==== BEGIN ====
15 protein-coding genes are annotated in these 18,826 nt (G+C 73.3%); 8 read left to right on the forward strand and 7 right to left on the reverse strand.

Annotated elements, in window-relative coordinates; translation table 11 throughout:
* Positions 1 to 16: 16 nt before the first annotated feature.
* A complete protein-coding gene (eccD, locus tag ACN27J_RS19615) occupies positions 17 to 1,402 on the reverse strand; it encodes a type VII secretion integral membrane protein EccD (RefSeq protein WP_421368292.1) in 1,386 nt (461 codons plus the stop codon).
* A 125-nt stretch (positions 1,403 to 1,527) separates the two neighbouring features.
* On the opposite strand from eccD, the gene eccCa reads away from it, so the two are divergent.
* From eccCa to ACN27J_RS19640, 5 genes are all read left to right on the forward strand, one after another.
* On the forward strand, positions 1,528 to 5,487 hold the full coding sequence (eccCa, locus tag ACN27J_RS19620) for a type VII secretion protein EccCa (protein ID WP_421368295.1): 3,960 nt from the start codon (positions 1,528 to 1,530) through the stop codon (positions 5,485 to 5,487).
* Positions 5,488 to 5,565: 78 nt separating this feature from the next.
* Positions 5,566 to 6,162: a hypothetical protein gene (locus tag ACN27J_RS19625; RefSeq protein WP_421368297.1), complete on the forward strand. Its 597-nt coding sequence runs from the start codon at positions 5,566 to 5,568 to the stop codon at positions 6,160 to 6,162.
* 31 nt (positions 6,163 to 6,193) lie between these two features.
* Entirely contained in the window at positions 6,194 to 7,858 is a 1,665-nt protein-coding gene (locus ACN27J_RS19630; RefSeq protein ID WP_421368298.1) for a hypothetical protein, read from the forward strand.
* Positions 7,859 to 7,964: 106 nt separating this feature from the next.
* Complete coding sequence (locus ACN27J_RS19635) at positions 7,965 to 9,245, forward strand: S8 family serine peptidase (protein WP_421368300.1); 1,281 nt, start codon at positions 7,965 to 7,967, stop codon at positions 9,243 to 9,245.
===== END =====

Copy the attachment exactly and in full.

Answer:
15 protein-coding genes are annotated in these 18,826 nt (G+C 73.3%); 8 read left to right on the forward strand and 7 right to left on the reverse strand.

Annotated elements, in window-relative coordinates; translation table 11 throughout:
* Positions 1 to 16: 16 nt before the first annotated feature.
* A complete protein-coding gene (eccD, locus tag ACN27J_RS19615) occupies positions 17 to 1,402 on the reverse strand; it encodes a type VII secretion integral membrane protein EccD (RefSeq protein WP_421368292.1) in 1,386 nt (461 codons plus the stop codon).
* A 125-nt stretch (positions 1,403 to 1,527) separates the two neighbouring features.
* On the opposite strand from eccD, the gene eccCa reads away from it, so the two are divergent.
* From eccCa to ACN27J_RS19640, 5 genes are all read left to right on the forward strand, one after another.
* On the forward strand, positions 1,528 to 5,487 hold the full coding sequence (eccCa, locus tag ACN27J_RS19620) for a type VII secretion protein EccCa (protein ID WP_421368295.1): 3,960 nt from the start codon (positions 1,528 to 1,530) through the stop codon (positions 5,485 to 5,487).
* Positions 5,488 to 5,565: 78 nt separating this feature from the next.
* Positions 5,566 to 6,162: a hypothetical protein gene (locus tag ACN27J_RS19625; RefSeq protein WP_421368297.1), complete on the forward strand. Its 597-nt coding sequence runs from the start codon at positions 5,566 to 5,568 to the stop codon at positions 6,160 to 6,162.
* 31 nt (positions 6,163 to 6,193) lie between these two features.
* Entirely contained in the window at positions 6,194 to 7,858 is a 1,665-nt protein-coding gene (locus ACN27J_RS19630; RefSeq protein ID WP_421368298.1) for a hypothetical protein, read from the forward strand.
* Positions 7,859 to 7,964: 106 nt separating this feature from the next.
* Complete coding sequence (locus ACN27J_RS19635) at positions 7,965 to 9,245, forward strand: S8 family serine peptidase (protein WP_421368300.1); 1,281 nt, start codon at positions 7,965 to 7,967, stop codon at positions 9,243 to 9,245.